|View single post by Texas Defender|
|Posted: Wed Aug 15th, 2007 01:57 am||
I see that I neglected to address one of your questions.
A battle is a conflict between two forces (presumably of forces large enough so that it isn't referred to as a skirmish). That definition is so broad that it would cover just about any hostile encounter. But the term " battle" to me implies a large scale action. A raid is a specific kind of offensive operation that more often than not involves relatively small forces.
I do not see how any single event can be thought of as being both a raid and a battle, unless you include raids under the broad definition of any hostile encounter. (Now you have me scratching my head here). Clearly, its possible that a battle can break out during a raid, either at the objective (if there is a specific one), or at some other place. It is also possible that a raid could lead to a battle between larger forces.
Lets say for example that the raiding force has hit its objective and is now trying to withdraw to friendly territory. (The withdrawal is often the most difficult phase of the raid). In this scenario, the enemy hornets' nest has been stirred up, and a large enemy force is pursuing the raiding party as it tries to withdraw.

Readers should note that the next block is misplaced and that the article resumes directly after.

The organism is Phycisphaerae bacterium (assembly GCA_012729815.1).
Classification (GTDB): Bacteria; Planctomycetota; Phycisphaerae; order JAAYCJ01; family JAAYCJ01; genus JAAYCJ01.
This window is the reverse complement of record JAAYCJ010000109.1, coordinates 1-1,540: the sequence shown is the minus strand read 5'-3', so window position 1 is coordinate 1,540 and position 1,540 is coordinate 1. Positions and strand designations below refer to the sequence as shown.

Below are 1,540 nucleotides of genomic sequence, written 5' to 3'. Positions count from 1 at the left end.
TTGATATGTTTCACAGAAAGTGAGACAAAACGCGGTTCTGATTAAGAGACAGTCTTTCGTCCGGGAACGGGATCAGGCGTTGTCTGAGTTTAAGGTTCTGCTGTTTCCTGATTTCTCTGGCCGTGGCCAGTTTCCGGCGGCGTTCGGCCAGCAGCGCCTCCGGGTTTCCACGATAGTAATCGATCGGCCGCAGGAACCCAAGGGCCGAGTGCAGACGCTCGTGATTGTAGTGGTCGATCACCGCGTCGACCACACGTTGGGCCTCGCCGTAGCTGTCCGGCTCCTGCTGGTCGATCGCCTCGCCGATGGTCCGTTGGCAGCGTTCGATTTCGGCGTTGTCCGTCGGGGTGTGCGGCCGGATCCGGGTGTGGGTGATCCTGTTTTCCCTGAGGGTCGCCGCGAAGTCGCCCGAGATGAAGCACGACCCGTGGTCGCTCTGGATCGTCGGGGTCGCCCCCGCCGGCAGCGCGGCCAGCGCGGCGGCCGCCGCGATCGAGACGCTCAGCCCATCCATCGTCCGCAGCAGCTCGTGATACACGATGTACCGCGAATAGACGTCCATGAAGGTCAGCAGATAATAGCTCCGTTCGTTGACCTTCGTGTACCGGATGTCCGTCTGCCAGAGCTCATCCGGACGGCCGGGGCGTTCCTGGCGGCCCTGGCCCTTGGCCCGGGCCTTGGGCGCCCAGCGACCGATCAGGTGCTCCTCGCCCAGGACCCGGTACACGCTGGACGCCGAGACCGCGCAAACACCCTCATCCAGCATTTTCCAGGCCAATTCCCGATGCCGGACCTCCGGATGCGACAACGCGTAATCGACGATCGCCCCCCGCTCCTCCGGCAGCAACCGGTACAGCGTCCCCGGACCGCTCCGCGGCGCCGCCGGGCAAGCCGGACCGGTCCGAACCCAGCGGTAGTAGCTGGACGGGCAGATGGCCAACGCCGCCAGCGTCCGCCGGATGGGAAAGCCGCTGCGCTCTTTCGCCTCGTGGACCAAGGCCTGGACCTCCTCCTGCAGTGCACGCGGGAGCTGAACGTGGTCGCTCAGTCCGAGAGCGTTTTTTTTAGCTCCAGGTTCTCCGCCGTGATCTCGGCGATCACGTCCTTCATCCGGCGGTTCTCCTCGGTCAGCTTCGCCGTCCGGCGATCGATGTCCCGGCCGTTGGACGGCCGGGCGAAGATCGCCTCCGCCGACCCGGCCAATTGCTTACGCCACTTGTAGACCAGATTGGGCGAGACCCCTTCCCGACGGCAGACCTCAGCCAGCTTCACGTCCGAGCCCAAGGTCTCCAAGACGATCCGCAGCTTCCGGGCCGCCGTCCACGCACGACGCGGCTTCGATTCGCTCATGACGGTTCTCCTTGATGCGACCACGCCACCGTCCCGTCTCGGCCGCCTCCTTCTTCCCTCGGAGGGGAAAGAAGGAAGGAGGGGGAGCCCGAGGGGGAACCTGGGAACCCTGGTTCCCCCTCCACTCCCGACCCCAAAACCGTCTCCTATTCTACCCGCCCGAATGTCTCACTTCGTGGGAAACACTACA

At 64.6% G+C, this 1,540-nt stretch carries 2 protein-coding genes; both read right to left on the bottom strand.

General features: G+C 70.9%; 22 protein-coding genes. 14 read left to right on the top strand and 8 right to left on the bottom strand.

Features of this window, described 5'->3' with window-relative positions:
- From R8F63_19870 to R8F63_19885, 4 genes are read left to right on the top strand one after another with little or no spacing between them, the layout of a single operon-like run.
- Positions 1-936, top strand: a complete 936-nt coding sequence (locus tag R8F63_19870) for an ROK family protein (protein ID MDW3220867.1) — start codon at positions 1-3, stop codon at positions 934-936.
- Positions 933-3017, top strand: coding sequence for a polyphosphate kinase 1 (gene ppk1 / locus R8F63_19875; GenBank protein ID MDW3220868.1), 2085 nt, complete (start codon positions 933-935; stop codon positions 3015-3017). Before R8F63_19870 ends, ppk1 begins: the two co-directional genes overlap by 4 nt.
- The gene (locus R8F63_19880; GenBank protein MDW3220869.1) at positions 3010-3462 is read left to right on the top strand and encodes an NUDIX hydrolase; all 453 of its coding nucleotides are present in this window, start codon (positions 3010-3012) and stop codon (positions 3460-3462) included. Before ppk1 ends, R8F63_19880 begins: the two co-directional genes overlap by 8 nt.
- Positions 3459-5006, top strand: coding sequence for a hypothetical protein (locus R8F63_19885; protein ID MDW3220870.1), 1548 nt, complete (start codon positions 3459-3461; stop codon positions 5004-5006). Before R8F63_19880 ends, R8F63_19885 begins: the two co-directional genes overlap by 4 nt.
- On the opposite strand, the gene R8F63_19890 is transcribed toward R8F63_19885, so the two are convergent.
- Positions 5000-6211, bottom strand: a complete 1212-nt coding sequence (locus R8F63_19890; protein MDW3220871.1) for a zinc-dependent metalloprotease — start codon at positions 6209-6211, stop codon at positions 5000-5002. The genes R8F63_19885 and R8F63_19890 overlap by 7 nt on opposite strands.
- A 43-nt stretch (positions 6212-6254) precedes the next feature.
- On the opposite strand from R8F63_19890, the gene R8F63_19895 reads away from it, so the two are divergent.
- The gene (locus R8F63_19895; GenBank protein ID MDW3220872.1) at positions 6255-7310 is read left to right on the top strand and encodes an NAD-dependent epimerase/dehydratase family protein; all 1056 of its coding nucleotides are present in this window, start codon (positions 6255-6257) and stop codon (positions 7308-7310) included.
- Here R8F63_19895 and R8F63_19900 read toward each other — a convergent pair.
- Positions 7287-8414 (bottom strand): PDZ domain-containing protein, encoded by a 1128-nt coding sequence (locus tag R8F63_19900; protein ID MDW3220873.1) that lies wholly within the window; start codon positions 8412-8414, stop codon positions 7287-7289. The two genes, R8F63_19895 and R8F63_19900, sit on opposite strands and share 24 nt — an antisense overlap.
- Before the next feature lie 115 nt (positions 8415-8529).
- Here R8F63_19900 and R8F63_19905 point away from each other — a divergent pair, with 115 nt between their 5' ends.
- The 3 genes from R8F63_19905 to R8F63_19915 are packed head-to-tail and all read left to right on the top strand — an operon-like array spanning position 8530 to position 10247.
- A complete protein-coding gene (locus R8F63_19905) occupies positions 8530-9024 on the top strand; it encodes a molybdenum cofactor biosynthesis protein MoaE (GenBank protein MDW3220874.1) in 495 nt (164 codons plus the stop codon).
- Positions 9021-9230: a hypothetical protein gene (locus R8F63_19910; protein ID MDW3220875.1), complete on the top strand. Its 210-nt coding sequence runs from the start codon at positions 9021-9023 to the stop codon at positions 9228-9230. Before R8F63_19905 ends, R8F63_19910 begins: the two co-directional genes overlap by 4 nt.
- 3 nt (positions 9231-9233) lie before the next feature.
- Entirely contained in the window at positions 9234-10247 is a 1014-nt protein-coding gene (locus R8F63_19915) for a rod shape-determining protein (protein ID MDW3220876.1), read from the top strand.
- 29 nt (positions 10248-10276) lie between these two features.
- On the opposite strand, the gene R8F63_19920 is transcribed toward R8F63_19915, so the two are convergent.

The commander of the friendly forces decides to send additional units forward to cover the raiding force as it attempts to regain friendly lines. This could result in a battle being fought, usually beginning in a meeting engagement between the pursuing enemy units and the friendly units advancing in the opposite direction.
Then you have a whole new ballgame.
PS- Going back to Antietam and Gettysburg, I would call them battles in the Maryland and Pennsylvania Campaigns, respectively. In each case, the main event of the campaign turned Bobby Lee homeward again.
Last edited on Wed Aug 15th, 2007 10:27 am by Texas Defender